August 18, 2014
In March 2014 the head of an engineering project, employed by a subcontractor of the EDF, was refused access to nuclear sites at the nuclear center in Nogent-sur-Seine “without any apparent reason” by the city’s prefecture. The 29 year-old engineer had previously received access in 2012 and 2013.
However, in March the prefecture decided otherwise and suspended his access. The action required no justification as a matter of national “defense.” With no explanation given, the lawyers of the Collective Against Islamophobia are attempting to get an answer. “My client was authorized for three years to enter nuclear sites. The big question is: what changed? From one day to the next, he was suspected of I don’t know what,” argued the client’s lawyer Sefen Guez Guez. He does not exclude an act of Islamophobia from the potential list of reasons. “Given the surrounding context, his religious practices were perhaps disturbing,” he added.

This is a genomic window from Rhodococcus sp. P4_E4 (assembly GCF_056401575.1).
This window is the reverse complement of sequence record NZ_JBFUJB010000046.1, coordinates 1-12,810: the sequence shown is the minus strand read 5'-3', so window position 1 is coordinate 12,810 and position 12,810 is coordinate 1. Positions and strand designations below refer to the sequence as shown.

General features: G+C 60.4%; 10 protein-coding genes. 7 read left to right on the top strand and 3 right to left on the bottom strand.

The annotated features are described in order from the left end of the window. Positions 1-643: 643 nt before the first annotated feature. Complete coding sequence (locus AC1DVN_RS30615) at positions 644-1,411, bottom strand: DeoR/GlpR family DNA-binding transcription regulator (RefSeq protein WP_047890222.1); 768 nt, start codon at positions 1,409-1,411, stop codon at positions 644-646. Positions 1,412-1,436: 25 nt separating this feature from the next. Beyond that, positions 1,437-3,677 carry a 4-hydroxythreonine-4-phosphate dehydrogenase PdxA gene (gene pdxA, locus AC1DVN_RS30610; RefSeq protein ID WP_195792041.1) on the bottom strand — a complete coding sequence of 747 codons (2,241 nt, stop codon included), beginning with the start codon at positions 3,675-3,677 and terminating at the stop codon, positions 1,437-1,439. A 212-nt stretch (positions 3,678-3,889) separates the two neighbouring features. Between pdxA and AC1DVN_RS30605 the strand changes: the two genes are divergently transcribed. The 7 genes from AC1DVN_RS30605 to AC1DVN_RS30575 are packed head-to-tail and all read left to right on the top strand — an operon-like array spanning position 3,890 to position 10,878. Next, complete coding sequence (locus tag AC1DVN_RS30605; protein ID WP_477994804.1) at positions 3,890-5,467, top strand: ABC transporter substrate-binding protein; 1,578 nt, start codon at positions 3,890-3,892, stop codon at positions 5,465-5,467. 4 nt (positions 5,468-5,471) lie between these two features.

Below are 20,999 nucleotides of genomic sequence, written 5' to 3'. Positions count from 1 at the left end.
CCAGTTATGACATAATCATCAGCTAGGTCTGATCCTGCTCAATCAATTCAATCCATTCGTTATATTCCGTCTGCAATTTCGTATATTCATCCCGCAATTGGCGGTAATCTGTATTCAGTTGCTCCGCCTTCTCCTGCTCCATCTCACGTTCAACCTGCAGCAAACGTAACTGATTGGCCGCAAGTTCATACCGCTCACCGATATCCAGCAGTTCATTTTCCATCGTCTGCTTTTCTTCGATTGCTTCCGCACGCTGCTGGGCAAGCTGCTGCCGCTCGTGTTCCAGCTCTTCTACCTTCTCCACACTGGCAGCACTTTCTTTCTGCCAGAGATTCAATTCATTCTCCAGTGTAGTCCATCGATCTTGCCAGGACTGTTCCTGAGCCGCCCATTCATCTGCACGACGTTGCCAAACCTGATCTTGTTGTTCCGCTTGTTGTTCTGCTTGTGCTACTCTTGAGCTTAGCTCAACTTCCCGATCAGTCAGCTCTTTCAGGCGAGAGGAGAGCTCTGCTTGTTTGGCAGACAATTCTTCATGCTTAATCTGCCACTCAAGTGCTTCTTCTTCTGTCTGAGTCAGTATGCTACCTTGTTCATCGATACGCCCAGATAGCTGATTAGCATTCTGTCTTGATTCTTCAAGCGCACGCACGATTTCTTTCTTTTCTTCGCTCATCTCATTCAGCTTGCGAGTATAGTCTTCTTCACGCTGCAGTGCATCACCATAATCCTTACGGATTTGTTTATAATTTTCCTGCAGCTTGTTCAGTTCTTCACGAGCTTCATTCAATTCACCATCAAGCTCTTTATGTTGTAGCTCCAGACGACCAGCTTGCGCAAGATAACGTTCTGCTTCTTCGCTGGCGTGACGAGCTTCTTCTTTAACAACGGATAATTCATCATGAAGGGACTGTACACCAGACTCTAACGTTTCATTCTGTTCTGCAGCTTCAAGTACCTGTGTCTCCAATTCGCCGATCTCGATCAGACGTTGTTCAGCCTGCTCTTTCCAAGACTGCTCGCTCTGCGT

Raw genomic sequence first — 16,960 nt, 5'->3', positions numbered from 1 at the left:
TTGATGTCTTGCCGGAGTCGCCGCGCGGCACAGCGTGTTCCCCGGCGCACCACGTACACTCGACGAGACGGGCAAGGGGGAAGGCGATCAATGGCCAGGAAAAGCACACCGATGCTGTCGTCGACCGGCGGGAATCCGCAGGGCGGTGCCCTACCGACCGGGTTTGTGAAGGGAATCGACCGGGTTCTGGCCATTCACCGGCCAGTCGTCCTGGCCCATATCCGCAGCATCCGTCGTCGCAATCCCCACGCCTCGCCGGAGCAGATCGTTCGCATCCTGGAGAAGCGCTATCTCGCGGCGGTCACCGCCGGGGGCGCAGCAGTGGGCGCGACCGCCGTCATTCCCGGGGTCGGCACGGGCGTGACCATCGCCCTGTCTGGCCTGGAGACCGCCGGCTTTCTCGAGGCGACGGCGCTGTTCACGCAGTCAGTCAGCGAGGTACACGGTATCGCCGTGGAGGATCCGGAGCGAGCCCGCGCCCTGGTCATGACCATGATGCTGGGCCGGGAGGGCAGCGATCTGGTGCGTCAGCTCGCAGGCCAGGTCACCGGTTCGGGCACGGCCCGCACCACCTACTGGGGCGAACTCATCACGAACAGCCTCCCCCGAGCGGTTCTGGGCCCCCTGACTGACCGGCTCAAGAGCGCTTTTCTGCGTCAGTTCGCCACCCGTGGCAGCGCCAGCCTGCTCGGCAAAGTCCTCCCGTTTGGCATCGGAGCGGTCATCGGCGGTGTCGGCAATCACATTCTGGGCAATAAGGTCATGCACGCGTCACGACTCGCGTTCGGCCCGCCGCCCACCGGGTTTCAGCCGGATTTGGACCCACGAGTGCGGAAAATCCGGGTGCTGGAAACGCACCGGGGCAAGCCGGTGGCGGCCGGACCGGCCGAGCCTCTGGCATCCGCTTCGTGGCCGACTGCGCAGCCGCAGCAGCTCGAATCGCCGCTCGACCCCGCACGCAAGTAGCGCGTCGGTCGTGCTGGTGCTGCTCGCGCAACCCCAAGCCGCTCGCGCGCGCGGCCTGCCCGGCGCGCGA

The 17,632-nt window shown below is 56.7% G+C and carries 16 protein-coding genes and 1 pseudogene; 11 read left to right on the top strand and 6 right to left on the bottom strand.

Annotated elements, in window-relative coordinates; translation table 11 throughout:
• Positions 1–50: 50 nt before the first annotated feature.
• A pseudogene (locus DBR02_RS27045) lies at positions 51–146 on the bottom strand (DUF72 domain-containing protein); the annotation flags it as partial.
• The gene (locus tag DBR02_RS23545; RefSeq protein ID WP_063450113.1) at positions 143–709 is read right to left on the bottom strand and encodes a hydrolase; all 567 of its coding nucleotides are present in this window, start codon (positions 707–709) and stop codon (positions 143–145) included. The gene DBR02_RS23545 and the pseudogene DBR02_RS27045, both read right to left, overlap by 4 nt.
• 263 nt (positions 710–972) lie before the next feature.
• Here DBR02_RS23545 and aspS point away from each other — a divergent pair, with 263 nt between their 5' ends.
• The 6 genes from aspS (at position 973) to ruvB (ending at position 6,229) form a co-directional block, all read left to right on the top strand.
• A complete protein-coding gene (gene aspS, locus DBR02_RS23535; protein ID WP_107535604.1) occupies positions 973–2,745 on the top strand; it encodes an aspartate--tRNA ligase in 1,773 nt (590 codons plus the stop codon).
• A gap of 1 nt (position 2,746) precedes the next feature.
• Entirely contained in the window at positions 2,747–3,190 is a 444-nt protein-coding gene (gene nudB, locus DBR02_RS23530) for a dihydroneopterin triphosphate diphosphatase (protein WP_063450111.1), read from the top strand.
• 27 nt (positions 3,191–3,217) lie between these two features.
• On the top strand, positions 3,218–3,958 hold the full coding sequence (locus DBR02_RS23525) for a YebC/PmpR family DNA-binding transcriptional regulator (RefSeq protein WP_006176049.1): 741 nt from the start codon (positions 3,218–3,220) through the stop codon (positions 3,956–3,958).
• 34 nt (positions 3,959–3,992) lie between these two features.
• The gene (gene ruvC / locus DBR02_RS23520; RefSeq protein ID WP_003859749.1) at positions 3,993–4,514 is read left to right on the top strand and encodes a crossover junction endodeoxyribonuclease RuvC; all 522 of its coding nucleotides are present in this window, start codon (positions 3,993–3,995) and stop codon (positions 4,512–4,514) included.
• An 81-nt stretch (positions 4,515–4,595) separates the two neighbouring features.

In June, Guez Guez brought the complaint to the administrative court of Chalons-en-Champagne which honored the complaint, saying that there was “serious doubt about the decision’s legality.” The judge reinstated the engineer’s access and allowed the man to return to the nuclear sites.
Less than a month later the EDF again denied the plaintiff access and his case returned to court. The decision concerning future access to nuclear sites will be released at the end of August. “My client is confident. He has never made any errors, he’s a future father, he has no criminal record, he has no problems with the company,” affirmed his lawyer.
While waiting for the decision, the engineer can only complete administrative tasks. “He’s in a closet and he wants to return to work as it was before,” said Guez Guez. “It’s like Guantanamo! How can someone lose his job without being able to defend himself, without knowing what’s happening?”